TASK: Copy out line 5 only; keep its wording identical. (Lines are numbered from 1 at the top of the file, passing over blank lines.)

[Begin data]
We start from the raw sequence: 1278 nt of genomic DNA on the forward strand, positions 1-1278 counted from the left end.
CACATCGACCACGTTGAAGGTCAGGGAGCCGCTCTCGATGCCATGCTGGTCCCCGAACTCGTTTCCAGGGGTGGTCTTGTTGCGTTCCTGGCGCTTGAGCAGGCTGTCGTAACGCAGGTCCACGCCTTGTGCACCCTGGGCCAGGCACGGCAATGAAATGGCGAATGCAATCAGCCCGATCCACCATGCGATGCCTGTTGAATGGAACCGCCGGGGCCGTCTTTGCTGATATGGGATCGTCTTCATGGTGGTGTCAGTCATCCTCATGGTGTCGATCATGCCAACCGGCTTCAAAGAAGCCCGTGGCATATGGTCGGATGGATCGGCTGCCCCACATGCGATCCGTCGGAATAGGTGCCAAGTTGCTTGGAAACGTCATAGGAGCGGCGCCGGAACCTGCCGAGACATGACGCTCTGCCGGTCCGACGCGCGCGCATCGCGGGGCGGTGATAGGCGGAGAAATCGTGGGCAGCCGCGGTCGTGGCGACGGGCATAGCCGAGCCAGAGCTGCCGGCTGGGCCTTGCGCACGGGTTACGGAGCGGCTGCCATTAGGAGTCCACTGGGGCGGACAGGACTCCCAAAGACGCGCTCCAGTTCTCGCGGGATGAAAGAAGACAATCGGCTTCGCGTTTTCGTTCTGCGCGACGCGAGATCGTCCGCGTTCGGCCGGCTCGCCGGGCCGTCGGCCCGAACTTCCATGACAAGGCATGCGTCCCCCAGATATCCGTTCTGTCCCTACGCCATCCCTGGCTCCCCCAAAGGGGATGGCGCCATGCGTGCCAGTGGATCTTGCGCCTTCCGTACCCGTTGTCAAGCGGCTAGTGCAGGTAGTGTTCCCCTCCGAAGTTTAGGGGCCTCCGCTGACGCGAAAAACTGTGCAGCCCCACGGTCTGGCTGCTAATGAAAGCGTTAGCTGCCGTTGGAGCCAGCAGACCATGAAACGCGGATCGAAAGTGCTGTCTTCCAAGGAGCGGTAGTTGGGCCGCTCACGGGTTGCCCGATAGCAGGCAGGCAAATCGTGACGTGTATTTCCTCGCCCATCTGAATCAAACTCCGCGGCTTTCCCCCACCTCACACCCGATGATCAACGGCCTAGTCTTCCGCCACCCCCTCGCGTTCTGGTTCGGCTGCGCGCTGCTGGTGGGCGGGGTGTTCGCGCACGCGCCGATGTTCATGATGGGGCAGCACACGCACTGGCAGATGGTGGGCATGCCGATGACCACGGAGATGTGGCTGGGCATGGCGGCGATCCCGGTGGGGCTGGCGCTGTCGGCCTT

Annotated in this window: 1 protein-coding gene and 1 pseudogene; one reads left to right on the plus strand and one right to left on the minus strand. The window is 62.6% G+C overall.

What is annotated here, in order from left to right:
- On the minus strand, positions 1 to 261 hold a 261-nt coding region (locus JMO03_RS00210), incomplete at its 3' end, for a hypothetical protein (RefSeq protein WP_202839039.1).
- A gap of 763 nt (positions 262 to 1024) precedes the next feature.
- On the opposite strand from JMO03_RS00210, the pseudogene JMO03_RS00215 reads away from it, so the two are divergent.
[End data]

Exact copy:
- On the minus strand, positions 1 to 261 hold a 261-nt coding region (locus JMO03_RS00210), incomplete at its 3' end, for a hypothetical protein (RefSeq protein WP_202839039.1).